Chicago State University doesn’t rank among the nation’s biggest party schools.

But the president of the Far South Side college, Wayne Watson, threw quite a shindig this past summer at the Chicago mansion that the university owns and he lives in, rent free.

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The party drew more than 300 people and carried a $5,400 price tag, a total ultimately covered by taxpayers, the Better Government Association and FOX 32 learned.

That includes $2,795 on catering costs for beef tenderloin bruschetta, fruit kabobs and oven-roasted turkey panini, according to records obtained under the Illinois Freedom of Information Act.

What’s more, a singer was paid $1,800 to perform and $840 was spent on stationery for the event, records show.

Security guards were also there, but that cost was unclear.

Chicago State spokesman Tom Wogan said the event – titled “Jazz on the Hill,” and held at the school’s hill-topped mansion at 10400 S. Longwood Drive, about four miles from campus – was geared toward nearby residents, alumni and prospective students. The party was centered on the home’s expansive lawn, and alcohol was not served, officials said.

“It yielded a lot of positive results,” Wogan said. “It was for community relations. It was not just a party to have a party.”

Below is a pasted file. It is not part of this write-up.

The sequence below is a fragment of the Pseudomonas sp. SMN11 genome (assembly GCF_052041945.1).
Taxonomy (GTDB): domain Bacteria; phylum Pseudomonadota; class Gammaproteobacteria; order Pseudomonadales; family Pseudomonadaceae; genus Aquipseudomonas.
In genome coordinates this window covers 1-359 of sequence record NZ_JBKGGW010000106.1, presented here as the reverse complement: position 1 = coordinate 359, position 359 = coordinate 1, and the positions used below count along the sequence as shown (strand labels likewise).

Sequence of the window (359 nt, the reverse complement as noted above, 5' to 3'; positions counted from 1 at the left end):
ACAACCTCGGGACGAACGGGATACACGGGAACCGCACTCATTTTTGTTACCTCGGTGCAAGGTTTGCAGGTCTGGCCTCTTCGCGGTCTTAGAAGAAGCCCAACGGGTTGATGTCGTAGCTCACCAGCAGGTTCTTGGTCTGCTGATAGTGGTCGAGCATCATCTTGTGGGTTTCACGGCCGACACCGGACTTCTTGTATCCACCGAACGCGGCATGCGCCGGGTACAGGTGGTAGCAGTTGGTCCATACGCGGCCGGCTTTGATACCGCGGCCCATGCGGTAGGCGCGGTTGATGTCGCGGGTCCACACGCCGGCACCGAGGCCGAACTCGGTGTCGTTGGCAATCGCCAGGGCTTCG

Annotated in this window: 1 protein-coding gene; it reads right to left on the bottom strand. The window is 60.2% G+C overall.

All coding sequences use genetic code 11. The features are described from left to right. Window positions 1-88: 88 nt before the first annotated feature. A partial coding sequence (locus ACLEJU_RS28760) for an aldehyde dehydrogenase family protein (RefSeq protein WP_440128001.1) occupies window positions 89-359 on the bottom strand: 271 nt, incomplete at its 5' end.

Wogan said the university ended up with names and contact information for alumni that had lost touch with the school.

This apparently was the first type of event like this at the mansion, at least in recent times.

Revelations about the party follow other controversy at Chicago State and with Watson, the former chancellor of City Colleges of Chicago.

The BGA previously reported that Watson’s City Colleges exit package was worth as much as $800,000, including $500,000 in unused sick time. He’s currently receiving a $211,000 taxpayer-subsidized pension on top of his $199,500 Chicago State salary.

When Chicago State’s board appointed Watson to head the school in 2009, some faculty members and students angrily protested, calling the move political and Watson the wrong choice.

Watson has been politically active over the years. He donated $250 to Gov. Pat Quinn’s campaign fund in 2013, state records show. Watson also has donated $550 to campaigns controlled by Ald. Edward Burke (14th) since 2002 and $800 to former Senate President Emil Jones Jr. – who has a building named after him on Chicago State’s campus.

In-state undergraduate tuition, with select fees, is currently about $5,500 a semester and the current six-year graduation rate is about 21 percent for first-time, full-time freshman. Total enrollment, currently at 5,700, has decreased in recent years.

The school has owned the Longwood Drive mansion for decades. When pressed why the school has the home, Wogan said numerous universities in Illinois have large homes for their presidents. Wogan said Chicago State is now trying to get the most out of the property by holding more events there.